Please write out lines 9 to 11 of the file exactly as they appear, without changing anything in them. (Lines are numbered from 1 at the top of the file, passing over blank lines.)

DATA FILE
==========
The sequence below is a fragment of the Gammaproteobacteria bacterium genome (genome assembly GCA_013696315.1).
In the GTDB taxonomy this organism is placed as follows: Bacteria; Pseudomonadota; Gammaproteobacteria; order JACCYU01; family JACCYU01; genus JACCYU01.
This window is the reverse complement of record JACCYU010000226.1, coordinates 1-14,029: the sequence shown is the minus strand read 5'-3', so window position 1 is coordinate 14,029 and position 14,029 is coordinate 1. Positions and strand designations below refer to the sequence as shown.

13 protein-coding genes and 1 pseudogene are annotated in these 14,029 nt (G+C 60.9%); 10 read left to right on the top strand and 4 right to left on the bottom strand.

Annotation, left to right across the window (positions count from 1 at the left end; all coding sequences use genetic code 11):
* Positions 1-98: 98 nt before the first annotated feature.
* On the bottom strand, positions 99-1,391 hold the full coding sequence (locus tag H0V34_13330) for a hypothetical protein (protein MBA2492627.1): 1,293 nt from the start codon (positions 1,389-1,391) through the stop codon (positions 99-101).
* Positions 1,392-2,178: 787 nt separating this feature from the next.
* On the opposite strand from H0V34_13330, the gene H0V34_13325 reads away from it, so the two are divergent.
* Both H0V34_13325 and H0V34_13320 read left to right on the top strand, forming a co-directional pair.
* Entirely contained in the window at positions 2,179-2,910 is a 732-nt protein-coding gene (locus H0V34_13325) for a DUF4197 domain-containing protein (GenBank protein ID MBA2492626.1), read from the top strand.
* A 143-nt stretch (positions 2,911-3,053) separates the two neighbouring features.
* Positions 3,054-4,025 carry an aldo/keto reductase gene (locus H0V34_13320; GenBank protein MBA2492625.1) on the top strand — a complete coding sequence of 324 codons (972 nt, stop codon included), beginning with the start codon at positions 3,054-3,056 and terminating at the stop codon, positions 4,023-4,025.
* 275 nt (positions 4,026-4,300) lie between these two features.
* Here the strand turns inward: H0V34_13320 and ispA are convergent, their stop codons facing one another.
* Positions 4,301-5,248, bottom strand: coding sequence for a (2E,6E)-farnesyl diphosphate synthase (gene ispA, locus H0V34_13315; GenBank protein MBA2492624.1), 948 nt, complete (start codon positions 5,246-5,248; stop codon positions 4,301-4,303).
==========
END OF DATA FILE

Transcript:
* On the opposite strand from H0V34_13330, the gene H0V34_13325 reads away from it, so the two are divergent.
* Both H0V34_13325 and H0V34_13320 read left to right on the top strand, forming a co-directional pair.
* Entirely contained in the window at positions 2,179-2,910 is a 732-nt protein-coding gene (locus H0V34_13325) for a DUF4197 domain-containing protein (GenBank protein ID MBA2492626.1), read from the top strand.